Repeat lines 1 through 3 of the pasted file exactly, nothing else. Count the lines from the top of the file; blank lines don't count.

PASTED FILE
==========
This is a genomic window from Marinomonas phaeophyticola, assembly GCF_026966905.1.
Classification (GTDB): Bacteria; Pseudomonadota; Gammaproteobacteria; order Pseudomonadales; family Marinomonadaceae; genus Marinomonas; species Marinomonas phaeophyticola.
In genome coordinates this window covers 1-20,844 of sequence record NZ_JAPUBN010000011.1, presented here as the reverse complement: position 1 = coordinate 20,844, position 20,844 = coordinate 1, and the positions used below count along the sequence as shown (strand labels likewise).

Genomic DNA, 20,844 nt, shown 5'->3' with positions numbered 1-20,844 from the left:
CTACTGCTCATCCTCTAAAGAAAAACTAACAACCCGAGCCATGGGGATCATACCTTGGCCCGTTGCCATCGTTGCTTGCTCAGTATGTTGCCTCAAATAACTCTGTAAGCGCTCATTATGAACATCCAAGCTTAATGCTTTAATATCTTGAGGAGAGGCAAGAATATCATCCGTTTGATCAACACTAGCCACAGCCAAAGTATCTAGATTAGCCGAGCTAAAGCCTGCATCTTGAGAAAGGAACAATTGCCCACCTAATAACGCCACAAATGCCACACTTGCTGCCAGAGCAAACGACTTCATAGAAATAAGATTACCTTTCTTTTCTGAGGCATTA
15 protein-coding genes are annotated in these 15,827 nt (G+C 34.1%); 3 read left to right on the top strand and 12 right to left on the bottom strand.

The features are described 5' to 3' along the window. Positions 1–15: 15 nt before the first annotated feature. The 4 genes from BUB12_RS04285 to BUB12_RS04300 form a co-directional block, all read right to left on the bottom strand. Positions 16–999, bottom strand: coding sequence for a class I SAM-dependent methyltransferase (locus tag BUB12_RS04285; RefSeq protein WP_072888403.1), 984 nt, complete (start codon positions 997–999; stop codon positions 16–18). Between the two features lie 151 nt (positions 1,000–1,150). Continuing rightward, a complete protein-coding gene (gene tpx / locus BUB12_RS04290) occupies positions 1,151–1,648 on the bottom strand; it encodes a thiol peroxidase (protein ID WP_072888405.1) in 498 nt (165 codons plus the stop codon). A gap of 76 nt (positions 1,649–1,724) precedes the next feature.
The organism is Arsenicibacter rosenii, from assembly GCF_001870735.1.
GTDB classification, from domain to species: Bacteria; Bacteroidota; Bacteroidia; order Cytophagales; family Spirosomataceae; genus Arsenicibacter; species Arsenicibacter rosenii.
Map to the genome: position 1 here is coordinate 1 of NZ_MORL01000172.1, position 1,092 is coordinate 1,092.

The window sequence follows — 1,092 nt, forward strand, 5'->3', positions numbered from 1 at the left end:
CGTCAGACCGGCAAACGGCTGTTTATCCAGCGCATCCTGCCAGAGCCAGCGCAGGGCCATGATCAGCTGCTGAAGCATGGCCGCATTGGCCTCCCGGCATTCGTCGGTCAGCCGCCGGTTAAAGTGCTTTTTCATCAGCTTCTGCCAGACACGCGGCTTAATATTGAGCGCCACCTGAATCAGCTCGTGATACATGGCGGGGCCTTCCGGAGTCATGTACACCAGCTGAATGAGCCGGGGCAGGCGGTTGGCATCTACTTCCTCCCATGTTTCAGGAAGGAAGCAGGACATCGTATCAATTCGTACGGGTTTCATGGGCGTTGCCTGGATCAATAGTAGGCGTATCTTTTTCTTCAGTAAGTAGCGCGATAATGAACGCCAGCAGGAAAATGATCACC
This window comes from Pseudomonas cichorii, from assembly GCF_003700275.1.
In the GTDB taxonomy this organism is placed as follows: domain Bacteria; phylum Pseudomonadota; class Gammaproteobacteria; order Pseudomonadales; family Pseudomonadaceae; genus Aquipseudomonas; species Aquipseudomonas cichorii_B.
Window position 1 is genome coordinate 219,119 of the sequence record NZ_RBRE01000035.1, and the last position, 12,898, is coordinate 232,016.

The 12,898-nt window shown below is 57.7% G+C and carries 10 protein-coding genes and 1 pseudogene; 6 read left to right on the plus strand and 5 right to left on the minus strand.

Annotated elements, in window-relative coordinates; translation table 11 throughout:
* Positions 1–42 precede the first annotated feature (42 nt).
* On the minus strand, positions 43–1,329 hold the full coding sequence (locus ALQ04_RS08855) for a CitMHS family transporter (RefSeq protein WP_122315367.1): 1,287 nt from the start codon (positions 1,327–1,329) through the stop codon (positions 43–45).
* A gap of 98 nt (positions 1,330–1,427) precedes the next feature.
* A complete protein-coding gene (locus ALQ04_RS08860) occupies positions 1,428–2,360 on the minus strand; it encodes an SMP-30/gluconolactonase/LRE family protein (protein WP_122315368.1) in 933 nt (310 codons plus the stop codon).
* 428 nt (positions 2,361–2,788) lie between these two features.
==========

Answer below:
This is a genomic window from Marinomonas phaeophyticola, assembly GCF_026966905.1.
Classification (GTDB): Bacteria; Pseudomonadota; Gammaproteobacteria; order Pseudomonadales; family Marinomonadaceae; genus Marinomonas; species Marinomonas phaeophyticola.
In genome coordinates this window covers 1-20,844 of sequence record NZ_JAPUBN010000011.1, presented here as the reverse complement: position 1 = coordinate 20,844, position 20,844 = coordinate 1, and the positions used below count along the sequence as shown (strand labels likewise).